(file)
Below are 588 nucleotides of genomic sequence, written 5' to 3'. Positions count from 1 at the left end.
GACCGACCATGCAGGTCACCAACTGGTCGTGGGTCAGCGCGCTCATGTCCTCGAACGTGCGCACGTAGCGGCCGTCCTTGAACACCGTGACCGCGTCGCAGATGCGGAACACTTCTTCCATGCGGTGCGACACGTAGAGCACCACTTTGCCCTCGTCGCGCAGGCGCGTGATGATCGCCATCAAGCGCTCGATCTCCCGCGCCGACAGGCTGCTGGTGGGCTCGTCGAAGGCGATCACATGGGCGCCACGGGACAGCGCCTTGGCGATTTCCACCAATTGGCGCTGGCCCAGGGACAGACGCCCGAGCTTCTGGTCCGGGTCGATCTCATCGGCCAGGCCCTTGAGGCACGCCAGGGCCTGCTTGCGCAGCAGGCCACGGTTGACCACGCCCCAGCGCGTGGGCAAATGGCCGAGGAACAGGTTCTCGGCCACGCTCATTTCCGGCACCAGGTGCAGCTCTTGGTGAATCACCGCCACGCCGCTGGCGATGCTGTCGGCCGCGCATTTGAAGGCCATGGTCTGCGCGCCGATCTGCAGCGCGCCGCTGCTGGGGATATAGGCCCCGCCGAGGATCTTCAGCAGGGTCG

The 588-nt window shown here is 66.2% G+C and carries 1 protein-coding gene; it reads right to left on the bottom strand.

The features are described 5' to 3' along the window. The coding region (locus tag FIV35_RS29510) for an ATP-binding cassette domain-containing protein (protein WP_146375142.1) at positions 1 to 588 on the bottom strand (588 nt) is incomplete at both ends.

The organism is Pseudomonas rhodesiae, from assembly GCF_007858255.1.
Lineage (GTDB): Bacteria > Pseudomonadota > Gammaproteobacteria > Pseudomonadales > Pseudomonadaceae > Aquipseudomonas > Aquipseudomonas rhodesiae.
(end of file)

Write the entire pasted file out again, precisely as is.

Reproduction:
Below are 588 nucleotides of genomic sequence, written 5' to 3'. Positions count from 1 at the left end.
GACCGACCATGCAGGTCACCAACTGGTCGTGGGTCAGCGCGCTCATGTCCTCGAACGTGCGCACGTAGCGGCCGTCCTTGAACACCGTGACCGCGTCGCAGATGCGGAACACTTCTTCCATGCGGTGCGACACGTAGAGCACCACTTTGCCCTCGTCGCGCAGGCGCGTGATGATCGCCATCAAGCGCTCGATCTCCCGCGCCGACAGGCTGCTGGTGGGCTCGTCGAAGGCGATCACATGGGCGCCACGGGACAGCGCCTTGGCGATTTCCACCAATTGGCGCTGGCCCAGGGACAGACGCCCGAGCTTCTGGTCCGGGTCGATCTCATCGGCCAGGCCCTTGAGGCACGCCAGGGCCTGCTTGCGCAGCAGGCCACGGTTGACCACGCCCCAGCGCGTGGGCAAATGGCCGAGGAACAGGTTCTCGGCCACGCTCATTTCCGGCACCAGGTGCAGCTCTTGGTGAATCACCGCCACGCCGCTGGCGATGCTGTCGGCCGCGCATTTGAAGGCCATGGTCTGCGCGCCGATCTGCAGCGCGCCGCTGCTGGGGATATAGGCCCCGCCGAGGATCTTCAGCAGGGTCG

The 588-nt window shown here is 66.2% G+C and carries 1 protein-coding gene; it reads right to left on the bottom strand.

The features are described 5' to 3' along the window. The coding region (locus tag FIV35_RS29510) for an ATP-binding cassette domain-containing protein (protein WP_146375142.1) at positions 1 to 588 on the bottom strand (588 nt) is incomplete at both ends.

The organism is Pseudomonas rhodesiae, from assembly GCF_007858255.1.
Lineage (GTDB): Bacteria > Pseudomonadota > Gammaproteobacteria > Pseudomonadales > Pseudomonadaceae > Aquipseudomonas > Aquipseudomonas rhodesiae.